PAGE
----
Austria’s new president, Spotify’s red ink, rise of the “grolar” bear

Good morning, Quartz readers!

What to watch for today

Europe and the IMF spar over Greece. The euro zone’s finance ministers are expected to approve €10 billion ($11.2 billion) in new loans that will stave off a potential default in July. But they are at odds with the International Monetary Fund, which wants to give Athens “upfront and unconditional” debt relief (paywall).

Justin Trudeau meets with Shinzo Abe. The sharp-elbowed Canadian prime minister will talk with his Japanese counterpart ahead of this week’s G7 meeting. Trudeau is also expected to lobby Japanese automakers to open new factories in Canada.

A fresh batch of earnings. Best Buy, DSW, Kirkland’s, AutoZone, and Hewlett Packard all report quarterly results.

While you were sleeping

Austria made a last-minute swerve away from the far right. Economics professor Alexander Van der Bellen eked out a dramatic win in the presidential election, defeating Norbert Hofer, the gun-toting far-right candidate. A victory for Hofer would have been a huge boost for Europe’s anti-Islam, anti-immigration parties.

Spotify’s financials sent a mixed message. The streaming music company’s annual loss widened to $200 million, from $180 million the previous year, as revenues rose 77% to $2.1 billion. Almost 90% of revenue came from the 30% of users who pay for a premium subscription, highlighting the difficulties of making money from advertising.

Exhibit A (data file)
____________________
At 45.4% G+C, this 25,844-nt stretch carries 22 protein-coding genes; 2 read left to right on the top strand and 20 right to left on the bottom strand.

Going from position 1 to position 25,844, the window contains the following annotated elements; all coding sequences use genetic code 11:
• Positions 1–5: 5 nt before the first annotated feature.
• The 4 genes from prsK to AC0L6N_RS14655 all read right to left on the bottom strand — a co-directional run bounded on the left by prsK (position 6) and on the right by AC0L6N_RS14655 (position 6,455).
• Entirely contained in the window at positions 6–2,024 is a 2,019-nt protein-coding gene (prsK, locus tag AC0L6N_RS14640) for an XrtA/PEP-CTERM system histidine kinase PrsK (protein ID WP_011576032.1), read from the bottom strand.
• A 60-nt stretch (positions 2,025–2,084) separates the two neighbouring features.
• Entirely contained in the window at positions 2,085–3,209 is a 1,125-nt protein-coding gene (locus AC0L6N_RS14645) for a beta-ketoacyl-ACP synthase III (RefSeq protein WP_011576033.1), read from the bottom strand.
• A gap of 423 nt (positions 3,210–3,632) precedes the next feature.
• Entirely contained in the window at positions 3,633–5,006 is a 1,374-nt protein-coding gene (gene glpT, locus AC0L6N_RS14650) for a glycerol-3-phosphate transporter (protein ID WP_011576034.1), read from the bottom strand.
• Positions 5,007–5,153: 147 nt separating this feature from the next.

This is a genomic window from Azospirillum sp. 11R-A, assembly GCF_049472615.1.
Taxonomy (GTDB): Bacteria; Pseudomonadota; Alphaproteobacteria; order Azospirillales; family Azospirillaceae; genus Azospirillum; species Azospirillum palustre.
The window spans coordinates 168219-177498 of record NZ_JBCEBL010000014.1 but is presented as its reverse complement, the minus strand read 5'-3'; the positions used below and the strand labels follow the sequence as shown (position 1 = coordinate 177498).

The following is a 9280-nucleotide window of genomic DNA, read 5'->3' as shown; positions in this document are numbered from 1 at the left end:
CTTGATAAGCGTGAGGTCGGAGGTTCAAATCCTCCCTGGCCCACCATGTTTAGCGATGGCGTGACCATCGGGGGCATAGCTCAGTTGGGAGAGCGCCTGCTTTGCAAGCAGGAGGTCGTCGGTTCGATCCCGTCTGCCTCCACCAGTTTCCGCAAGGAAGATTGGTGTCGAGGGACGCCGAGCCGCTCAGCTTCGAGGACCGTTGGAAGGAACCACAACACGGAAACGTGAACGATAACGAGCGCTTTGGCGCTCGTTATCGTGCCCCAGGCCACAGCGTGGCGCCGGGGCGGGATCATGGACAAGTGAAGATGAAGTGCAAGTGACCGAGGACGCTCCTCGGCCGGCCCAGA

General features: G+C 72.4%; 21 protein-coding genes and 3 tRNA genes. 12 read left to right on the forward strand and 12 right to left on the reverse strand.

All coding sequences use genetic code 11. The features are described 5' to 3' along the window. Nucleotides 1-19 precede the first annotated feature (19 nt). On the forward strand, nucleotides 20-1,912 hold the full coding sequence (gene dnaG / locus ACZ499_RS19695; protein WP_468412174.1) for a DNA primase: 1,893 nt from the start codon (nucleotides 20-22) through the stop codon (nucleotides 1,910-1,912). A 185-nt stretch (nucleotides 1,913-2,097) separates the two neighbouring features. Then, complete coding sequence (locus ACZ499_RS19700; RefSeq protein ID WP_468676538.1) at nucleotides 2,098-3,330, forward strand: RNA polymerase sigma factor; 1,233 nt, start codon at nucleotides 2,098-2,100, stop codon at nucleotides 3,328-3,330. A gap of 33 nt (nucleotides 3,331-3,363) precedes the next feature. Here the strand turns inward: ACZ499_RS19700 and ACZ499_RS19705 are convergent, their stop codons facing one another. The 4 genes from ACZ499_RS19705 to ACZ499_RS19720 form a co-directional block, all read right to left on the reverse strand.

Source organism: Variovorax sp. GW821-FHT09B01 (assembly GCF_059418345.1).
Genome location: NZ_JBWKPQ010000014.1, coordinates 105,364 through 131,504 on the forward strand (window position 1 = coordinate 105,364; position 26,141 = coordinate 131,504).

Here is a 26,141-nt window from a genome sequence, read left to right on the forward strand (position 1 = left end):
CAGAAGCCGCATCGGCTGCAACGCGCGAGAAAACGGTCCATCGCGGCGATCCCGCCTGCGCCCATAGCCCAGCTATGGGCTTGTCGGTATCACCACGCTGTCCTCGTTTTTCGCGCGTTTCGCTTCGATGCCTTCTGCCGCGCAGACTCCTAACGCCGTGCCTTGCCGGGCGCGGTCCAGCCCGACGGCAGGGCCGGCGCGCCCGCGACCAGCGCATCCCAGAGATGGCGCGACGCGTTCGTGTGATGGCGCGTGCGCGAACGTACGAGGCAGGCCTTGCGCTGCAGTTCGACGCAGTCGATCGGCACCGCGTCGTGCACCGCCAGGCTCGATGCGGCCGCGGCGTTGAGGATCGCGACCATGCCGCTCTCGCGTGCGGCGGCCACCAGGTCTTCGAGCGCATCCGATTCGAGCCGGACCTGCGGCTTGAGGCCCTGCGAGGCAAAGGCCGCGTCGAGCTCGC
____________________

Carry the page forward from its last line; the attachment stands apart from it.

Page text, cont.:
More Viacom drama unfolded. CEO Phillippe Dauman sued the daughter of executive chairman Sumner Redstone, who removed him and another executive from a trust that will control the $40 billion media empire if Redstone dies or is declared mentally incapacitated. Investors are betting the chaos will shake up the struggling media giant.

The US Supreme Court sided with a death row inmate over racial bias. In a 7-1 decision, justices ruled that prosecutors improperly hand-picked a white jury to convict a black man of murder. The ruling could open the door for other racial bias cases.

Exxon Mobil shareholders got antsy about climate change. Several large institutional shareholders plan to press the oil giant to disclose the risks that global warming may pose to its business. Exxon projects that demand for oil will keep growing, despite global calls to cap fossil fuel use.

Quartz markets haiku

Whipping in the wind,
First one way, then another
Red mountain banner

Quartz obsession interlude

Matt Phillips on why Vietnam is globalization’s last big fan: “A 2014 survey by Pew Research noted that ‘the Vietnamese are the most enthusiastic backers of both trade and investment’ among the nations included in the Trans Pacific Partnership …. Some 95% of Vietnamese respondents said that ‘trade is good,’ with high percentages concurring that trade both creates jobs and raises wages.” Read more here.

Matters of debate

Your brain is not a computer. The ubiquitous metaphor is based on faulty logic.

Your Facebook feed is keeping you from making the world better. Social media stymies our ability to understand others.

Breakfast is not that crucial. The cereal industry is responsible for most of the studies that claim otherwise.

Surprising discoveries

Climate change is creating interspecies romance for bears. “Grolor” bears are popping up where grizzly and polar bears share the same turf.

Paramount won’t sue its biggest fans, after all. The studio will let a homemade movie live long and prosper.

An ancient Indian remedy is the hot new hipster drink. Turmeric lattes are being hailed for their purported health effects.

Scientists have uncovered the genetics of nose shapes. Width and pointiness are determined by four separate genes.

Allergies might actually be a good thing. An emerging theory suggests they protect against harmful environmental toxins.

Our best wishes for a productive day. Please send any news, comments, hybrid bears, and trendy lattes to You can download our iPhone app or follow us on Twitter for updates throughout the day.